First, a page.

These Could Be The Most Detailed Close-Up Images of Living Bacteria Taken to Date

There is always more to discover and learn. This holds true whether you zoom in to tiny organisms or out into the vast reaches of our Universe. Science is a process where you ask more questions than you answer.
Researchers have now taken their powerful microscopes to the skin of bacteria and are now able to see the inner workings of the membrane, providing more information than ever.

The outer membranes of Gram-negative bacteria such as Escherichia Coli are used to protect their cells from the bacterial world. These membranes contain a great variety of tools, including outer-membrane protein and toxic substances like lipopolysaccharides.

Once you have this information, there are still questions about how all of this amazingness fits together. How many'studs to membrane are there in the entire bacterium? This is where new research steps in.

"The outer membrane acts as a strong barrier against antibiotics, and is an important factor in making infections resistant to medical treatment. Bart Hoogenboom, a University College London biophysicist, said that it is still not clear how the barrier is constructed.

"By studying living bacteria at the molecular and cellular levels, we can see how membrane protein networks span the entire bacteria's surface, leaving little gaps for areas that lack protein."

For this purpose, the researchers used an atomic force microscope. This microscope continuously pokes at the membrane's surface to see what it looks like. It's almost like reading braille with lasers instead on your fingertips.

The team produced an amazing image of the bacterial membrane, which they called the sharpest ever taken of living bacteria. It shows the density of the outer-membrane protein across the surface.

The outer membrane is visible using atomic force microscopy. (Benn et al., PNAS, 2021)

You can see that there are many tiny holes on the surface, as you can see from the above image. These holes are the beta barrel proteins (or porins) that create tunnels in bacteria's membrane for molecules to pass through. The lipopolysaccharides, which can expand with cell growth, are located on the small portions of the smooth surface.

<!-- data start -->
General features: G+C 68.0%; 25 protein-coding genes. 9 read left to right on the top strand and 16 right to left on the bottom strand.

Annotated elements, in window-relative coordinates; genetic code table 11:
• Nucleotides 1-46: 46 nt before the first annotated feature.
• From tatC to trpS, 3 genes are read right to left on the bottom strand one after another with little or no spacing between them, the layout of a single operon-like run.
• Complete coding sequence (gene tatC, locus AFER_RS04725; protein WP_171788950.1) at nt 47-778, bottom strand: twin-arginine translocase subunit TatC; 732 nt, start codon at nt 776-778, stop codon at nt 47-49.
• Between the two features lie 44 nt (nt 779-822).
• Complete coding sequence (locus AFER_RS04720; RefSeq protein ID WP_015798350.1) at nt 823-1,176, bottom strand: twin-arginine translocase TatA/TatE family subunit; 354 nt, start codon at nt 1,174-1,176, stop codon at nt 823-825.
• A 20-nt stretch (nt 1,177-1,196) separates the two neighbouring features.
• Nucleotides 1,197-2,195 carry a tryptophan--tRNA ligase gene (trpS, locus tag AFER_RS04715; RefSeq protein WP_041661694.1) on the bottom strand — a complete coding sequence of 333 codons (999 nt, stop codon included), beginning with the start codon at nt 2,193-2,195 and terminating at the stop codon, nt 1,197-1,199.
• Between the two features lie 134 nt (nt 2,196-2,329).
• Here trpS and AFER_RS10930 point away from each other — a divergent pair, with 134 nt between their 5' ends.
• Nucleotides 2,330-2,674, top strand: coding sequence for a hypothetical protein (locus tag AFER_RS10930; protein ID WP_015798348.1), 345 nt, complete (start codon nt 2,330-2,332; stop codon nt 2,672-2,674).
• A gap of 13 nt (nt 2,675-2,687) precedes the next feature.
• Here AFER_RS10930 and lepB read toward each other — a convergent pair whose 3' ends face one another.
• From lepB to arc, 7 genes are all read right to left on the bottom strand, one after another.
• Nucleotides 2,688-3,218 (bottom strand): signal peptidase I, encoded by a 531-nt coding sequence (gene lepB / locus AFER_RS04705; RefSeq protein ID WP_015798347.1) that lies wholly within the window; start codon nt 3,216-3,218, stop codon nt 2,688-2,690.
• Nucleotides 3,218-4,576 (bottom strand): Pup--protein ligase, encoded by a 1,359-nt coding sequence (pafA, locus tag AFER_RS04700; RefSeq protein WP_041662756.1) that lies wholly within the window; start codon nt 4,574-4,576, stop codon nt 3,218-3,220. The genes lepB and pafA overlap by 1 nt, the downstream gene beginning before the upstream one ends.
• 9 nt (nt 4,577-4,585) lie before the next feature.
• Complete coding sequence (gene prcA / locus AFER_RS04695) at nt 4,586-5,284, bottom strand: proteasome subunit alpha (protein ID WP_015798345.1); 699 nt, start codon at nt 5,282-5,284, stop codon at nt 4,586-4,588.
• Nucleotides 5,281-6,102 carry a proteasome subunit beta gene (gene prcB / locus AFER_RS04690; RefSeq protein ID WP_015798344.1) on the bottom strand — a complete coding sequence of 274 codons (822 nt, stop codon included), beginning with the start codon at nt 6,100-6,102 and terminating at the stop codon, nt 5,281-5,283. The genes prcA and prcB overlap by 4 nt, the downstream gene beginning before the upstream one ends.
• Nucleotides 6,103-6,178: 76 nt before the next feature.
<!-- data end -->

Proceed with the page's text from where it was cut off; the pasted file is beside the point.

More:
"We conclude that the outer membrane is a mosaic of phase-separated lipopolysaccharide-rich and outer-membrane protein-rich regions, the maintenance of which is essential to the integrity of the membrane and hence to the lifestyle of a gram-negative bacterium," the team writes in the new paper.

Scientists don't just stare at E.coli with giant microscopes for fun. This level of detail is necessary for many reasons.

"The classic picture of the outer membrane of bacterial bacteria shows proteins distributed in a disordered fashion, well-mixed together with other building blocks. The images show that this is not true. However, lipid patches are separated from protein-rich networks in a manner similar to oil separating form water. In some cases, chinks are formed in the armor of bacteria.

"This new approach to the outer membrane allows us to now explore if and how this order affects membrane function, integrity, and resistance against antibiotics."

This team will investigate how to use the new knowledge to overcome antimicrobial resistance in gram negative bacteria like E. coli.

As with the black holes and stars in far-flung galaxies there is always more to discover.

The research was published in PNAS.


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